For such a boring post, it illicited some quick response. :)

Hodge said...

"maybe Goat lost because they brought in players from sweden, England and Ottawa to play major roles in the UPAs instead of concentrating on their core of young talent like Mark Lloyd and Malcolm Johnston"

While GOAT brought in Derek Alexander from Ottawa, it's not like they 'brought in' the guys from England and Sweden. They happen to be in Toronto for the time being, so why wouldn't they have them play with the team, obviously they are good enough to make the team. The way you make it sound, the guys came to the tournament to play with GOAT, but they've been playing with them most of the year.

jhaig said...

"I realize that you might be right on some, but player stats are a better indicator of who/what did or did not work. (If GOAT sends me video, I will break it down)"

I will agree Steve that if you have the right metrics that stats can tell a more accurate story then what people think they saw, but I think that you will agree that we are a long long way from being that advanced with our frisbee stats.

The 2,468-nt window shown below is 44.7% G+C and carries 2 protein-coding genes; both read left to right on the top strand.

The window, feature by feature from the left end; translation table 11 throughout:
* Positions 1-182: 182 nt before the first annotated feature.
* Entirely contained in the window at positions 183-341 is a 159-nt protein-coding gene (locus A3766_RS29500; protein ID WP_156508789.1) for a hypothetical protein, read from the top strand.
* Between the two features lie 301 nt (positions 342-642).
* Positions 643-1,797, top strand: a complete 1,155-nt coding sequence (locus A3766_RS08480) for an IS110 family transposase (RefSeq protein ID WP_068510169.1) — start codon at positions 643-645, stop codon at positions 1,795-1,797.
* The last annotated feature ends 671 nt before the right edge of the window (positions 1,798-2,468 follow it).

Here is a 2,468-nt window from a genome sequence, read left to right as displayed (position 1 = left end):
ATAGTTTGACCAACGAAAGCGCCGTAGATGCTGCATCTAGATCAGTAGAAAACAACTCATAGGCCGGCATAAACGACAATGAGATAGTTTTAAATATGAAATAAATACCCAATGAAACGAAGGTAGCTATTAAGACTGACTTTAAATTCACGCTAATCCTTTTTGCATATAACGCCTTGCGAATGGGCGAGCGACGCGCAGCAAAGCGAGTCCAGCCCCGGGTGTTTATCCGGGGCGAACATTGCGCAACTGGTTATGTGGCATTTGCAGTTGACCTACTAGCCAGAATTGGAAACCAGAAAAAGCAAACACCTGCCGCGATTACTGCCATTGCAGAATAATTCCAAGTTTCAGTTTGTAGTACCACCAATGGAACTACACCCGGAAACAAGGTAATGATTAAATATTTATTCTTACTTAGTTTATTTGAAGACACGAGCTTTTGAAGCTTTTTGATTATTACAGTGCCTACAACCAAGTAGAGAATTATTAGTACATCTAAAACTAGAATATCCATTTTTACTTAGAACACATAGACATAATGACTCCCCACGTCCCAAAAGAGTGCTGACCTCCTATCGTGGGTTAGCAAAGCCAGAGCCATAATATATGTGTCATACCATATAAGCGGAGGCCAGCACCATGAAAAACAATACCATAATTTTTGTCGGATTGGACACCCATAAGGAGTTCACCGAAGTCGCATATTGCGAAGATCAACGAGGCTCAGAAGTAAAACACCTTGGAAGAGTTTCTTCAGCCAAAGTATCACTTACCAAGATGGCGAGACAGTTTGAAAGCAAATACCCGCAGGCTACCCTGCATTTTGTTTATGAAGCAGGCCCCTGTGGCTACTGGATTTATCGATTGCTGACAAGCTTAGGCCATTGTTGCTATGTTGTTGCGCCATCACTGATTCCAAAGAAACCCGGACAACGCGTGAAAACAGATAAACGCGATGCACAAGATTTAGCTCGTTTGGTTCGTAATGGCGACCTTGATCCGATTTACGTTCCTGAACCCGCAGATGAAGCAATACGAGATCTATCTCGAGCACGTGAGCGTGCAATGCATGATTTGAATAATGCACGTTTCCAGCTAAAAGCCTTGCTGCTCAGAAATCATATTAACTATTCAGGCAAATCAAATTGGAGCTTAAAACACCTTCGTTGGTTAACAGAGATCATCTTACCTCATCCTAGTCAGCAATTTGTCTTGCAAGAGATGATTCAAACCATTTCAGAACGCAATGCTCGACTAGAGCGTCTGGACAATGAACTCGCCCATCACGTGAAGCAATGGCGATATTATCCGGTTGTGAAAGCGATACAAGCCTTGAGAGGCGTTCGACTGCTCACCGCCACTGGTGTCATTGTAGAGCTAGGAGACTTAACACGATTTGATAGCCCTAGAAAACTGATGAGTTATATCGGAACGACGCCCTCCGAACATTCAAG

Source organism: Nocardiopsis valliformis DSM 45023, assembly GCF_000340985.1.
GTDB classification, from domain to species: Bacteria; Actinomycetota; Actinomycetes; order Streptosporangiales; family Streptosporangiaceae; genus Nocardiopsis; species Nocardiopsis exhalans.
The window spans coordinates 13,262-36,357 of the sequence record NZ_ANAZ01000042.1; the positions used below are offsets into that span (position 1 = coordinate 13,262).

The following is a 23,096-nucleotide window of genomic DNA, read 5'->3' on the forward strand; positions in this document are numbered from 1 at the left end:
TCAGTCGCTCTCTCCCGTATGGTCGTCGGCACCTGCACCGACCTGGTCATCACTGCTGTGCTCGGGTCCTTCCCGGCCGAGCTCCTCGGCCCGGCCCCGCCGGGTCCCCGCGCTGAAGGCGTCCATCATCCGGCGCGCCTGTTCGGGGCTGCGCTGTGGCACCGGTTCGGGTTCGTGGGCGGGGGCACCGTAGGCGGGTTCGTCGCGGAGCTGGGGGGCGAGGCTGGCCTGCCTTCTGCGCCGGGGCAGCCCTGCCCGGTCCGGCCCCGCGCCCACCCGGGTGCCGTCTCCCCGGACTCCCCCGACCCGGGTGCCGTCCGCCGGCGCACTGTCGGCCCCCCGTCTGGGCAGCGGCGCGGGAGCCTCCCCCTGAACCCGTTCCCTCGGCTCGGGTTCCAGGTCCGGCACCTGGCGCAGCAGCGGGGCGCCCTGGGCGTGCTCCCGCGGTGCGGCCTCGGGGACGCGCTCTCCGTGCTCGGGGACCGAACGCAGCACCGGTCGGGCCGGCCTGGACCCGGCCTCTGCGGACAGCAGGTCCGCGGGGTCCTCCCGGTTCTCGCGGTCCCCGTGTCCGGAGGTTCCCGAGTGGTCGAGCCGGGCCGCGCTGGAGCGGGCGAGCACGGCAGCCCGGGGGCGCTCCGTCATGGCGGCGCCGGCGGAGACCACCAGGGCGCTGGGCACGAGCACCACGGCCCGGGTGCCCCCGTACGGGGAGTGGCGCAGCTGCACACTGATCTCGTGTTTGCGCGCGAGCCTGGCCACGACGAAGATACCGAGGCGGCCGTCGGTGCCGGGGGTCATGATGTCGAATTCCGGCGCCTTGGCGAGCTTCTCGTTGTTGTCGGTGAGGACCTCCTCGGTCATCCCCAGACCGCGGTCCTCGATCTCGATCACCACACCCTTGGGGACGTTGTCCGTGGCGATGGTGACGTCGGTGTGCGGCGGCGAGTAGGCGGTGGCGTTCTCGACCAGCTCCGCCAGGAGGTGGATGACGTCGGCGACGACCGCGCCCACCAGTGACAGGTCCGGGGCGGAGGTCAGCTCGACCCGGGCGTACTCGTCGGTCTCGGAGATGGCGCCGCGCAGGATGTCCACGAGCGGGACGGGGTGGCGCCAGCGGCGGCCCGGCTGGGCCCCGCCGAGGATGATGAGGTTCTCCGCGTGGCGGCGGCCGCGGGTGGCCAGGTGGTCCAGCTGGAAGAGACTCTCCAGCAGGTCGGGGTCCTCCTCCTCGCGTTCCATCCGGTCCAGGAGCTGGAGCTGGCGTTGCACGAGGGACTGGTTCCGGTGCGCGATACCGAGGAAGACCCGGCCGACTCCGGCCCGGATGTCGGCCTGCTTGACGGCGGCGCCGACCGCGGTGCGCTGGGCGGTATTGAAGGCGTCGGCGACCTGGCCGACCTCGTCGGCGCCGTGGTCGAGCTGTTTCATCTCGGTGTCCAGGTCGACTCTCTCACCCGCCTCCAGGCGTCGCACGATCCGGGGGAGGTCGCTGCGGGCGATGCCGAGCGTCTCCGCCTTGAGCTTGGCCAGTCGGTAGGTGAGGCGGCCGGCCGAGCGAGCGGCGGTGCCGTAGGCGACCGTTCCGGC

I also got a laugh at this:

"So don't throw out the Furious or GOAT foam finger yet. You could replay Finals again this weekend and have completely different results on the open side."

When a week or so ago you had this in your women's prediction for Capitals:

"And if they don't make semis, at the very least, I suggest they change their merger system or personnel. I really like how these ladies have stuck to their program and system for several years (others could learn from this), but they must take the next step."

Sport Management Steven said...

Who taught Haig how to quote? This could be trouble! :)

-Yes, we're a ways off from having robust stats in ultimate. However some of the better thinkers of the game have been collected their team stats for years and breaking them down in great detail, so when a critical number of elite teams do it, we might be able to share data of past years and determine some elite level averages and a better understanding.

-The comment about Capitals was made partly to entice comments. However, I did mean it. When you engage in a harvest strategy every fall, and see players in each city miss out on fall ultimate as a direct result of efforts focused on the combo team.. then this combo team better be improving every year.

2005- 6th
2006-7th
2007- 5th
2008- 9th

If the goal is to win it all, they didn't seem to be narrowing the gap with Riot or Fury. (Losing 15-3 to Fury on day one in 2008).

Making it to semis was good progress. Beat Riot this year on day two was also huge.